Innovation That Matters

Activism site ensures participation

Nonprofit & Social Cause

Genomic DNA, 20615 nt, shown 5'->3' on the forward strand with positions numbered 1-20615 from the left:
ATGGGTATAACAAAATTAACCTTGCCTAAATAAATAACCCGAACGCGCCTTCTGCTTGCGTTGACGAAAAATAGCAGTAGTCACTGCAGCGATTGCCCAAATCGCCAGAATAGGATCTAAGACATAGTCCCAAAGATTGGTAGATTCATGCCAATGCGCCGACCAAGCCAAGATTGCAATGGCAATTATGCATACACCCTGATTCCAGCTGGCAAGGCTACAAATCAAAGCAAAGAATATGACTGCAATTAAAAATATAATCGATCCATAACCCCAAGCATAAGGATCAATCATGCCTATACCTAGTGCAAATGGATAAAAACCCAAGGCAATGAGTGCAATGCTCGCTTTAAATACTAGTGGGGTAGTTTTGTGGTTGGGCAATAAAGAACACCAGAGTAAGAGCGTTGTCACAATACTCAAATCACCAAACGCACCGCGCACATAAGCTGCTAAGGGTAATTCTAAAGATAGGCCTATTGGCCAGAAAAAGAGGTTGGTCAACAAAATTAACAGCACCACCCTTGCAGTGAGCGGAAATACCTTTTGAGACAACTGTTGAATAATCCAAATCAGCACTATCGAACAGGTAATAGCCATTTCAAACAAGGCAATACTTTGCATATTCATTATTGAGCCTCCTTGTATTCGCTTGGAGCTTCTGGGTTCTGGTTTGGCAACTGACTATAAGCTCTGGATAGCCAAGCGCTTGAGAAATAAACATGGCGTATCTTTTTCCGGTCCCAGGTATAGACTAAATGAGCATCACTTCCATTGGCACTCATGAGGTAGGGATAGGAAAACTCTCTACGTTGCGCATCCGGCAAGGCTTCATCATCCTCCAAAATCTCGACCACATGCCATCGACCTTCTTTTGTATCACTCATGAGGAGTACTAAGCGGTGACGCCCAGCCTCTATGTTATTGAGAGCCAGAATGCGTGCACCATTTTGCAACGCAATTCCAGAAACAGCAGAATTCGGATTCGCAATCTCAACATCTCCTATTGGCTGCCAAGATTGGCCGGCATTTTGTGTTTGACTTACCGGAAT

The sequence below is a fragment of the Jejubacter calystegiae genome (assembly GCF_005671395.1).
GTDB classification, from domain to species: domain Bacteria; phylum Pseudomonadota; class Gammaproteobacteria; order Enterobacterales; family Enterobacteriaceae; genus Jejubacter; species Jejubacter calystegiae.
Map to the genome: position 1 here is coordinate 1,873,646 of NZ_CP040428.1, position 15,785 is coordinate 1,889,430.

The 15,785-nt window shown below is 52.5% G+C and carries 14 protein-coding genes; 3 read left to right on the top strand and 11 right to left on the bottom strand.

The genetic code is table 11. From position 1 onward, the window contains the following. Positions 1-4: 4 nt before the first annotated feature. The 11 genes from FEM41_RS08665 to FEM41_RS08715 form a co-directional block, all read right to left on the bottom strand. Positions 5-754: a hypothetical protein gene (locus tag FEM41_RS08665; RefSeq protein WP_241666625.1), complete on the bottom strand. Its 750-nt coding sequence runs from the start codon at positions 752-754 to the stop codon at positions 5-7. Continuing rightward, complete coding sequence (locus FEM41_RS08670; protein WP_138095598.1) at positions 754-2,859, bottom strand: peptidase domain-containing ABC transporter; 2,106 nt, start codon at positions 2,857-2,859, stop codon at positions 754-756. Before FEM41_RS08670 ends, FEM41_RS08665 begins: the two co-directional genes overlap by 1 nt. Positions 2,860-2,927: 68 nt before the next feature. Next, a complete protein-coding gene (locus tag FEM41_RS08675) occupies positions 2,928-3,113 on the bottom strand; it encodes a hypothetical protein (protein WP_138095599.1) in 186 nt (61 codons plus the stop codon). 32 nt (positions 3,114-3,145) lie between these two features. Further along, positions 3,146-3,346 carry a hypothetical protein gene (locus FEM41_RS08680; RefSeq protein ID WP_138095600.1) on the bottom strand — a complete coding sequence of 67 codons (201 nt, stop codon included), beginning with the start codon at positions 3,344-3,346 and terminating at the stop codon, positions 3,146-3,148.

Few things are more frustrating to those trying to effect social change than an effort that fails simply for lack of participation. The Point is a new activism site that avoids that problem by giving planners a way to organize fundraisers, rallies, boycotts and other events so that they occur only once enough people have promised to join in. To do this, The Point takes the notion of the tipping point—that point at which group action will produce a clear result and inevitable change—and applies it to organizing group efforts. Those who join a campaign pledge to take specific action—to boycott a company, for example, or donate funds toward a cause—but no one actually acts until the campaign reaches its preset tipping point, or number of pledged participants. When that point is reached, however, the action is triggered and participants make their donations, attend the event or boycott the organization. The Point can also be used to organize anonymously until a campaign builds to a level that provides safety in numbers and allows people to reveal their identities comfortably. Andrew Mason, The Point’s founder and CEO, explains: “The Point is a new way of thinking about collective action. People need a way to know where their participation adds the most value. That’s what The Point offers—an environment where people are only asked to participate when their action can be combined with others to create a solution.” There have been efforts in the past that used crowd clout and conditional participation—MyFootballClub, which we covered last year, comes to mind—but The Point takes a generalized approach and facilitates many different types of such efforts in one place. (Some, in fact, border on the frivolous, such as “John’s Proposal” to a woman named Patty—which he’ll make only if 999 people give their blessing.) Based in Chicago, The Point only just launched in late November, but in January it received USD 4.8 million from venture capital firm New Enterprise Associates; eventually, it plans to accept advertising as well. The site recently released an “Ultimatums” application on Facebook, and last month it was named a finalist in the SXSW Annual Web awards. Those in social activism will want to try the site out for their own organizing purposes. For all others, it’s a model to emulate! (Related: Crowdfunding software development.) Spotted by: Bill McMahon



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